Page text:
House Judiciary Committee poised to approve impeachment articles, but delays final vote to today
WASHINGTON — After 14 hours of withering debate that reflected the nation’s political divide, the House Judiciary Committee was moving closer to approving articles of impeachment against President Donald Trump on Thursday.
But in a surprise last-minute move, committee chairman Rep. Jerrold Nadler, R-N.Y., abruptly concluded the hearing after 11 p.m. Eastern Time and announced that a vote would take place Friday morning.
“It is now very late at night,” Nadler said. “I want the members on both sides of the aisle to think about what has happened over these last two days, and to search their consciences before we cast our final vote.”
Republicans responded with outrage, shouting at Nadler as he left the dais. Rep. Doug Collins, R-Ga., the top Republican on the panel, accused him of running a “kangaroo court.”
“This committee is more concerned about getting on TV in the morning than it was finishing its job tonight and letting its members go home,” he said.
Democrats are close to finalizing two articles — for abuse of power and obstruction of Congress — related to Trump’s attempt to have Ukraine investigate his political enemies, a scheme they described as a threat to democracy as the United States braces for another bitter election. If the committee vote is approved Friday as expected, the full House would vote on impeachment next week.
“We cannot tolerate a president subverting the fairness and integrity of our elections,” Nadler said.
No Republicans were expected to vote for the articles, and they accused Democrats of seeking payback against a president they weren’t able to beat at the ballot box — and fear will win reelection next year.
After weeks of investigations, public hearings and nightly sniping on cable news, Thursday’s hearing featured the most direct confrontation yet between members of Congress over whether Trump’s actions merit impeachment and removal from office.
Neither side appeared to gain new ground, each remaining firmly ensconced in partisan foxholes at opposite sides of the committee dais.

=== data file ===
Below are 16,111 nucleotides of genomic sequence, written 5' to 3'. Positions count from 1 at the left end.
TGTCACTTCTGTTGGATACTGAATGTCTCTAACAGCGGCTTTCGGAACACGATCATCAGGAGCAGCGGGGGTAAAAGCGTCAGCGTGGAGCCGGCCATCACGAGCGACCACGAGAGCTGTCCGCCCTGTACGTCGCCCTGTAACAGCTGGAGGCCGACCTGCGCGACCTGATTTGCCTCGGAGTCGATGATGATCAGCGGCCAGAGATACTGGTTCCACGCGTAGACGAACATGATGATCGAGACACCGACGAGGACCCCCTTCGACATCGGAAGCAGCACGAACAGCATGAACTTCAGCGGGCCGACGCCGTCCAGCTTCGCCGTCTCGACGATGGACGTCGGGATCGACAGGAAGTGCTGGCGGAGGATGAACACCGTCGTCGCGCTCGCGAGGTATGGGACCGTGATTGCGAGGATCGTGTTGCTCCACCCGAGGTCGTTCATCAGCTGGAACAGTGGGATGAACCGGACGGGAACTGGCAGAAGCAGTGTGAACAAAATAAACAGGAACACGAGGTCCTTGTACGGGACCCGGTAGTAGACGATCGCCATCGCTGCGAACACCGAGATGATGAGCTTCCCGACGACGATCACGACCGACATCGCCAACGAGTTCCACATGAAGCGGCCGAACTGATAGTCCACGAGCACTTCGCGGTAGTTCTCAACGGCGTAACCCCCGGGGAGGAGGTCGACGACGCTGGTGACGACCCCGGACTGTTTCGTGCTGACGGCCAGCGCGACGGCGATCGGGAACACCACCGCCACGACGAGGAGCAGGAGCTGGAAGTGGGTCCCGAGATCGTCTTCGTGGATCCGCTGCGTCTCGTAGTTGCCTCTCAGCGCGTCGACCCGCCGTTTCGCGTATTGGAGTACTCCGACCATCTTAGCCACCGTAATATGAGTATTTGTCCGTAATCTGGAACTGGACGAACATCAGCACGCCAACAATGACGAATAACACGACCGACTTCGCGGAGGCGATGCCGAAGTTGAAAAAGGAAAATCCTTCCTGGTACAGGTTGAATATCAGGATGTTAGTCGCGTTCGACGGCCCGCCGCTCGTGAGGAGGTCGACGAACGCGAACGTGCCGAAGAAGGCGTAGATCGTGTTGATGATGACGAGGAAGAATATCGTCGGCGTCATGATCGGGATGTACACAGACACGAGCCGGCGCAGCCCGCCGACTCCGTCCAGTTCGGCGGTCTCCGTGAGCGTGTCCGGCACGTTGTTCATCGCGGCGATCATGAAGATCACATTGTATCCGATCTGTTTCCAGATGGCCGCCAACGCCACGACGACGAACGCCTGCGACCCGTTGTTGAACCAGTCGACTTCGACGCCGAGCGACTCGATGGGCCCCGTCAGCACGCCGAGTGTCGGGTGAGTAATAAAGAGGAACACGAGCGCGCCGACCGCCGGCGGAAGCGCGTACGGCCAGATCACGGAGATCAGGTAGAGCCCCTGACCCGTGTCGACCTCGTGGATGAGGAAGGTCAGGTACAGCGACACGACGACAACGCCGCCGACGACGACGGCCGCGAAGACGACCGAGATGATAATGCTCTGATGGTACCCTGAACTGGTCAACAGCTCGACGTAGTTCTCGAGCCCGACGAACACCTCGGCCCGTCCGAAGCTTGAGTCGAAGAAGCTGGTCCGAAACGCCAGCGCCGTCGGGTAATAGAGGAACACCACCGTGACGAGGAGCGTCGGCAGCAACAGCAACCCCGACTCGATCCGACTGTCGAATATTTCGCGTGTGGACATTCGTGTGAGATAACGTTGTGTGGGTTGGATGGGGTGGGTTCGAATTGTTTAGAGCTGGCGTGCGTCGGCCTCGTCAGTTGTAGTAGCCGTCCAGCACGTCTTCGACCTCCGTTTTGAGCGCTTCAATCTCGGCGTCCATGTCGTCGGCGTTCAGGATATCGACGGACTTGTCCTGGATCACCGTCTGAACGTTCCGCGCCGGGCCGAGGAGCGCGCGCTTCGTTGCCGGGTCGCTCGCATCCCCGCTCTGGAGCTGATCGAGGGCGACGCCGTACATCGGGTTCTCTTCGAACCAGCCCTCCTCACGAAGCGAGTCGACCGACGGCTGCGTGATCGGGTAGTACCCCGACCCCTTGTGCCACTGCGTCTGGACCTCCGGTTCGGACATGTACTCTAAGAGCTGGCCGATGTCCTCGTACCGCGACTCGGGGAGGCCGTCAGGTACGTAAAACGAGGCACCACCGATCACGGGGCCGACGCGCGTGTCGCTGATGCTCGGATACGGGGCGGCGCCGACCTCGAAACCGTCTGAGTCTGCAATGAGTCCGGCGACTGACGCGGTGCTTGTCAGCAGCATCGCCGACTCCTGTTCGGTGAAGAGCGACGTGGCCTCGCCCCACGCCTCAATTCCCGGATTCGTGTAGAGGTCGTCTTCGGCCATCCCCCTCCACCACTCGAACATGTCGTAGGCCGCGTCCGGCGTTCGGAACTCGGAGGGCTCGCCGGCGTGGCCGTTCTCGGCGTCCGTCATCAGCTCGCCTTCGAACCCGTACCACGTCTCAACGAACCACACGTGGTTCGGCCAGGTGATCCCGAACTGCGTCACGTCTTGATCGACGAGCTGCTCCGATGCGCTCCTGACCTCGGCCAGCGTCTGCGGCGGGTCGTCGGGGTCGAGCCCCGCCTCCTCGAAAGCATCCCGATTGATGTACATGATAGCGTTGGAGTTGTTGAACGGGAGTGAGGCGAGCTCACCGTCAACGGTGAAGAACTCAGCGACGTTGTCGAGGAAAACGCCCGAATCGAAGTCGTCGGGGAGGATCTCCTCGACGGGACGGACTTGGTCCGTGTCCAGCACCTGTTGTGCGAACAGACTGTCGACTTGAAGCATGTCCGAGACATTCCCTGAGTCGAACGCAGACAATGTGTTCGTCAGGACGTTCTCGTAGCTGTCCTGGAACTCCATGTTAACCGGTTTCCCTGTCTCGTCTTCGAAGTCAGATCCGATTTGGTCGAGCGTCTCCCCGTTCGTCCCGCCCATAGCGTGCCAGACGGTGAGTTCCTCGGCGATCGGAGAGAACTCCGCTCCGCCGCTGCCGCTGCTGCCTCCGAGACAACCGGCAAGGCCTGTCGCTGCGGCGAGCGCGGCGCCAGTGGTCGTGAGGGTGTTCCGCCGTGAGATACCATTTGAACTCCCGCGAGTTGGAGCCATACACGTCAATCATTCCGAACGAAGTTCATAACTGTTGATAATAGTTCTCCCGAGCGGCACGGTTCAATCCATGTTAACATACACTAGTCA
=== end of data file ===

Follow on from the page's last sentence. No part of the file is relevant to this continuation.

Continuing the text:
Republicans dragged out the proceedings by repeatedly floating amendments to eliminate or water down the impeachment articles, forcing lengthy debates that inevitably ended with Democrats swatting down the proposals. With no witnesses to question and little chance of substantive changes, the hearing took on the tone of people arguing politics at a bar, albeit with more flowery language and strict procedural rules.
Democrats maintained that they were reluctant to impeach Trump, but argued that Congress serves as the last line of defense against a presidency that they say has veered out of control.
“We will uphold our duty to charge the president with the crimes against the Constitution that he has committed,” Rep. Eric Swalwell, D-Calif., said, “using your taxpayer dollars, jeopardizing the integrity of your vote for a purely political purpose and a purely personal gain.”
Republicans said it is Democrats, not the president, who overstepped their authority in their push for impeachment. They said the case against Trump was the product not of careful investigation but intense hatred of the president and his supporters.
“You can make up all the stuff you want, but the facts are on the president’s side,” said Rep. Jim Jordan, R-Ohio. “They’ve always been on the president’s side.”
Democrats’ case against Trump focuses on his push for Ukraine to launch investigations that would help him politically. He pressed Ukraine to announce an investigation of Joe Biden, the former vice president who could be his Democratic opponent in next year’s election. Biden’s son Hunter had served on the board of a Ukrainian gas company. Trump also wanted Ukraine to investigate a debunked conspiracy theory involving the Eastern European country and the hacking of Democratic Party emails in 2016, an operation that was carried out by Russia.